JOINT BASE ELMENDORF-RICHARDSON, Alaska - They took to the sky together for the last time on the first day of spring. A beautiful sun splashed sky lay ahead as the father and son ascended several thousand feet into the air, taking in the vast beauty of the untouched wilderness and mountainous terrain of Alaska. They could see Mount McKinley to the north as they made their way to the storied Geronimo Drop Zone nestled high above in the undulating terrain of Joint Base Elmendorf-Richardson.
They pushed off their side-seated perch on the UH-60 Black Hawk helicopter they rode in on, their canopies opened, and they took in for the last time together the sweet silence of descent.
Their equipment was top-notch. The Army's MC-6 Maneuverable Troop Parachute System with the SF-10A main canopy allowed the pair to steer themselves onto the tiny drop-zone.
They landed without injury, quickly recovered their equipment, donned snowshoes, and met back up in the assembly area.
They say timing is everything in the Army, and this time, March 20, 2014, was the last time they would jump together as Army paratroopers.
Command Sgt. Maj. Bernie Knight (left), the senior enlisted adviser for U.S. Army Alaska, enjoys a father-son moment with his son, Sgt. Charles Knight, an infantryman with Apache Company, 1st Battalion, 501st Infantry Regiment, 4th Infantry Brigade Combat Team (Airborne), 25th Infantry Division, after jumping the MC-6, Maneuverable Troop Parachute System onto Geronimo Drop Zone at Joint Base Elmendorf-Richardson, Alaska, March 20, 2014. The father-son jump represented the two coming full circle as the elder Knight jumped with his son on his first jump and the younger Knight jumping with his father for his last jump. (U.S. Army photo by Staff Sgt. Jeffrey Smith)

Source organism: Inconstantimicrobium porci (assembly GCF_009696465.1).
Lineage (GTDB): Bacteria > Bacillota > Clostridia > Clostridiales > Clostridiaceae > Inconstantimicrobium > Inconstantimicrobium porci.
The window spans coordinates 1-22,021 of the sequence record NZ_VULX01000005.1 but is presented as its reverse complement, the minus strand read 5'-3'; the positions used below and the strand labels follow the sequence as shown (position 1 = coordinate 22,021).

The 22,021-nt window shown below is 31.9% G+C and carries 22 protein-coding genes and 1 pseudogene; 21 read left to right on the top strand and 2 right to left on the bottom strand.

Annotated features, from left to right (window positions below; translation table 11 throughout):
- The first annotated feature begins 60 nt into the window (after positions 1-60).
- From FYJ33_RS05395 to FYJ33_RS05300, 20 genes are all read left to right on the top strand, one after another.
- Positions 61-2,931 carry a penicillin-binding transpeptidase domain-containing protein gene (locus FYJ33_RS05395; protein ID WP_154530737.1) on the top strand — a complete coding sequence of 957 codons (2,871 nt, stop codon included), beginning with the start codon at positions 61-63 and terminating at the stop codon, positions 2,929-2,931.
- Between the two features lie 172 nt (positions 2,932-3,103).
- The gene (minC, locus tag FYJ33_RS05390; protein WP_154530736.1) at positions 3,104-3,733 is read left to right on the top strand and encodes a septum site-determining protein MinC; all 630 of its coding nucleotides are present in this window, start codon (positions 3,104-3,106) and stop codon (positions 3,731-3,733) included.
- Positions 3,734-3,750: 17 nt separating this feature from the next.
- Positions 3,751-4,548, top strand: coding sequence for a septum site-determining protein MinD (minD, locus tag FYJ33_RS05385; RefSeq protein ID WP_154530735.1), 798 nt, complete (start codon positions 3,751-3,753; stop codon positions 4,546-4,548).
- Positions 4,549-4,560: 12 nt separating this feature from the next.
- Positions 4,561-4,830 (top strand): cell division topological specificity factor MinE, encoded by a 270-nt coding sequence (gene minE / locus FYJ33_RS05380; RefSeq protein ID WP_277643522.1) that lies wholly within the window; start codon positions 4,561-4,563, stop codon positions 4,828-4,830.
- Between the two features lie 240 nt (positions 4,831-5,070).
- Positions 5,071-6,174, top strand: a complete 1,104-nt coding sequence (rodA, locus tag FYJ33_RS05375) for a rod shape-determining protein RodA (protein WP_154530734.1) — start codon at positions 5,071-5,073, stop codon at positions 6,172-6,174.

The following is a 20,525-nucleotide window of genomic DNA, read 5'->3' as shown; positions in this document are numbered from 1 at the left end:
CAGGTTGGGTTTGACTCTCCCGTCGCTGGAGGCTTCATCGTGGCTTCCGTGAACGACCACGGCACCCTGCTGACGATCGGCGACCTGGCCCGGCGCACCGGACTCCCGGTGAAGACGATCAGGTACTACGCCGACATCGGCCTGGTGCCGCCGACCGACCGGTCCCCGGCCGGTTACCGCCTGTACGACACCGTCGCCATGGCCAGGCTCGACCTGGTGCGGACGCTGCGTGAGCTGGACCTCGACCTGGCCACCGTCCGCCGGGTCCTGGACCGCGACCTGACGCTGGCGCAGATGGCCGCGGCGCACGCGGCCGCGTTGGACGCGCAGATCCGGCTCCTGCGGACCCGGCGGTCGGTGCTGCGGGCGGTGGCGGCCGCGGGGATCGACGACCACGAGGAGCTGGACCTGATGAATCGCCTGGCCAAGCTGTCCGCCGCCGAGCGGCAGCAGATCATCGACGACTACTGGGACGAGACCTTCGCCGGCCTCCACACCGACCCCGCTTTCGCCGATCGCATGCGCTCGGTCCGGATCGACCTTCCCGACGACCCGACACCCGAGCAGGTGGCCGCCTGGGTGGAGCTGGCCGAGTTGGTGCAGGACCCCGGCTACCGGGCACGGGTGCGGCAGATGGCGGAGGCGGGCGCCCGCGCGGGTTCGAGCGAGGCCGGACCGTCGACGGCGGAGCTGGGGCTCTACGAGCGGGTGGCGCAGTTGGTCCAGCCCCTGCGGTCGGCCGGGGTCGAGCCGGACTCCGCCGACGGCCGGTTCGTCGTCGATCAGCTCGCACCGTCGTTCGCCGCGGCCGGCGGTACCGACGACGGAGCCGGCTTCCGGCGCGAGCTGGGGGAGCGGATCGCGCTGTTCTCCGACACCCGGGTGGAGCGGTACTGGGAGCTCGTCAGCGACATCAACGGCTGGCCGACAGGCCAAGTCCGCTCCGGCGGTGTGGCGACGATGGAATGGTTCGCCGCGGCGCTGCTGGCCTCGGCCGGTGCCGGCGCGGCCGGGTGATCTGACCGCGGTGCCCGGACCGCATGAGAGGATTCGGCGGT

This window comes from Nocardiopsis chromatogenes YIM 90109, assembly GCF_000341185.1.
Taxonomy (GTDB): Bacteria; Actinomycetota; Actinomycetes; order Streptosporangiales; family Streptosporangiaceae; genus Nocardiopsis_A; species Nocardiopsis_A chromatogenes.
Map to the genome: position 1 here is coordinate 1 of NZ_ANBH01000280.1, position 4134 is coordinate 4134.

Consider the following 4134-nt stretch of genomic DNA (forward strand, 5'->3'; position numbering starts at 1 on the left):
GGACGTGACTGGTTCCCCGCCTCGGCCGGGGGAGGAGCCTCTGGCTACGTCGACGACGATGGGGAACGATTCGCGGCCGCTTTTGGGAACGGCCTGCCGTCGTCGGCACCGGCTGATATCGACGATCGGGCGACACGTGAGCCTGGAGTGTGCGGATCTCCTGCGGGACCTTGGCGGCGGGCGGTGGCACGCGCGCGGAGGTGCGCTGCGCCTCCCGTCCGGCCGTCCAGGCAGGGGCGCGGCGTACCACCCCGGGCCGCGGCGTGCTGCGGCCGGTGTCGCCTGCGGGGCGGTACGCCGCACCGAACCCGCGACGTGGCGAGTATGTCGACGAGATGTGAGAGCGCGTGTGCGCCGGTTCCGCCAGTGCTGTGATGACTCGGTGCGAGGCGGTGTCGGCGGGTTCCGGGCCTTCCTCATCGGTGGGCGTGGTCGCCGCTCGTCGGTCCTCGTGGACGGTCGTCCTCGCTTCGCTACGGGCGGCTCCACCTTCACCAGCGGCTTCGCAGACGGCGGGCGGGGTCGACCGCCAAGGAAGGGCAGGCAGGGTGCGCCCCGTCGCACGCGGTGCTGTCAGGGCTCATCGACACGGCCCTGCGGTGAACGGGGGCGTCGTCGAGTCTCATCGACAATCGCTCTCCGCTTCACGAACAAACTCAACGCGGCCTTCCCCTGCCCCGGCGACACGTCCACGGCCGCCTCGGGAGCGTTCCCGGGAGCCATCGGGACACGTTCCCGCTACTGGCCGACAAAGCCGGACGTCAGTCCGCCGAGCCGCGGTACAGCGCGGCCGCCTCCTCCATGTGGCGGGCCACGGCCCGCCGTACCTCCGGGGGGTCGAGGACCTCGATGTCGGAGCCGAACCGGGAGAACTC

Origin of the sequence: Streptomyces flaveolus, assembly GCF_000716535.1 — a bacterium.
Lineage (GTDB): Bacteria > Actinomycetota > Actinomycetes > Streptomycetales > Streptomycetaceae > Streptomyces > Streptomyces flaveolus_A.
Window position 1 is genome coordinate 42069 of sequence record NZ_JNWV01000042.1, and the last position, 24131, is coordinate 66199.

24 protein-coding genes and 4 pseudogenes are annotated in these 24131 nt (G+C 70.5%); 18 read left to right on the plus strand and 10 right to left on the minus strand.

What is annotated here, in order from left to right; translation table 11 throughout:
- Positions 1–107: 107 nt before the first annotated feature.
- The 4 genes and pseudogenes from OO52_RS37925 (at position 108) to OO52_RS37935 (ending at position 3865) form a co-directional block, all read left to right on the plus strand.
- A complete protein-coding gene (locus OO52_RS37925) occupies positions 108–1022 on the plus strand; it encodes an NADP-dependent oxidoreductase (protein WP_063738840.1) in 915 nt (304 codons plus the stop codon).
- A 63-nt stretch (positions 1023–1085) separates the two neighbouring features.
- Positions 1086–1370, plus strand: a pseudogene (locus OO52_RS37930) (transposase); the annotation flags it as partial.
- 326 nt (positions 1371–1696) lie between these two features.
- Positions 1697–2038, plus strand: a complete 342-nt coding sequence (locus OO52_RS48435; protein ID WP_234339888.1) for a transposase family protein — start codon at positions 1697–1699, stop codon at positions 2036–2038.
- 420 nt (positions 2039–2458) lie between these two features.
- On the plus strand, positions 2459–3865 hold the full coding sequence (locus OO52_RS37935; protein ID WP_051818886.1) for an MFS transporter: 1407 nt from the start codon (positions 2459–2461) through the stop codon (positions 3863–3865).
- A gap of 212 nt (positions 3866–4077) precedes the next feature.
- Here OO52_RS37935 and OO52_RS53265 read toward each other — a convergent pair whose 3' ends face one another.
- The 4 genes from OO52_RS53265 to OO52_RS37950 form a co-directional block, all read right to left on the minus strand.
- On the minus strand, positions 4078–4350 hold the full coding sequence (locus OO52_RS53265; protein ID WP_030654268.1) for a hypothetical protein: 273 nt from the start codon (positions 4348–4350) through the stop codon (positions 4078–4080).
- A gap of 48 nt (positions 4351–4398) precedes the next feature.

The jump marked a coming of full circle for the senior enlisted adviser of U.S. Army Alaska, Command Sgt. Maj. Bernie Knight, and his son, Sgt. Charles Knight, a squad leader with Apache Company, 1st Battalion, 501st Infantry Regiment, 4th Infantry Brigade Combat Team (Airborne), 25th Infantry Division.
Beginning their parachuting history together, Command Sgt. Major Knight attended his son's first jump at Fort Benning during airborne school in 2009. At the time, Knight was the operations group command sergeant major for the National Training Center at Fort Irwin, Calif. He was invited down to be guest speaker at his son's basic training and infantry graduation ceremony. From there, he stayed to participate in his son's first jump.
Sgt. Knight said the jump onto the Geronimo Drop Zone was significant because it brought back some good memories.
“This kind of brings me back to when he jumped with me on my first going back a little over five years when I joined the Army, and him ending his career with this,” said Knight. “It means a lot to me. I know it means a lot to him, too. I'm glad I got to do his last jump with him.”